As it turned out I never did go after that particular pheasant, as on following days I hunted on farms where I had permission to hunt and that was more than sufficient.

Pheasant hunting in that area, at least, was surprisingly good, especially considering that prior to the trip I had no positive expectations. As we all know, the winter of 2010-2011 was tough, and there was a cold, rainy spring: a combination that’s not conducive to good reproduction among upland birds.

The first farm I hunted was new to me, but the landowner said there were a lot of pheasants out there. On the opening day a party of hunters got their limit of pheasants in just two hours. It took me more than two hours to get three pheasants, though it wasn’t for lack of seeing birds. The pheasants that survived opening weekend some five days earlier acquired an education in a hurry, as they always do. Most of the birds I saw were getting up around 50 to 100 yards out, especially if they were in light cover, such as the barley stubble I walked across in our first walk.

The farm has a marshy draw going up a hillside, where springs create patches of cattails and tall cover. Flicka, my Labrador retriever, went on point at the edge of some tall grass. When the bird couldn’t stand it any longer it took to the air, giving me a quick chance to swing my shotgun on it and pull the trigger. The bird folded and Flicka quickly retrieved her first pheasant of the year.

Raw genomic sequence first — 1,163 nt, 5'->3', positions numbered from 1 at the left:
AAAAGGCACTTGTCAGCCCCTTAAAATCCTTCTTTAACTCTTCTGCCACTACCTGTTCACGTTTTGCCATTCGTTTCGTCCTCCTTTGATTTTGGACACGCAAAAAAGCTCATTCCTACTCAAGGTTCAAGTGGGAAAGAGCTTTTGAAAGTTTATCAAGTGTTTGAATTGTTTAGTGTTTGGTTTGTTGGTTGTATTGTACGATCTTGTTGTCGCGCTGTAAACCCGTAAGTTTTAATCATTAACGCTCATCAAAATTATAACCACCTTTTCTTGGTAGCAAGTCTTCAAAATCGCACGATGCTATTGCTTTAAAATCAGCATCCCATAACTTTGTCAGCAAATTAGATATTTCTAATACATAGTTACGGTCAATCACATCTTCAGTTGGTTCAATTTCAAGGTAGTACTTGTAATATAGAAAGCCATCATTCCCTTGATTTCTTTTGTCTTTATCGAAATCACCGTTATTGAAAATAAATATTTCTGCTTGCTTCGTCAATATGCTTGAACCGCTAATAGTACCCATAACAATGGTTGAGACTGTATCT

The next rooster pheasant came just a couple minutes later, though it took several more hours before we got our third pheasant of the day, along with a bonus Hungarian partridge. Flicka and I did a lot of walking, but that was to be expected.  Pheasant hunting has always been synonymous with long walks across the prairie. Expecting the worst, I was pleasantly surprised by the day’s hunt.

Rick Northrup, the Game Bird Coordinator for Montana’s Fish, Wildlife & Parks said, in a phone interview, there have been some surprisingly good early reports from Montana’s pheasant hunters, with some caveats. “This is one of those years that where birds had good cover, they did okay.” On the other hand, he said, “There are some marginal or poor areas that sometimes do okay when they have mild winters and optimal spring conditions that were pretty disappointing this year.”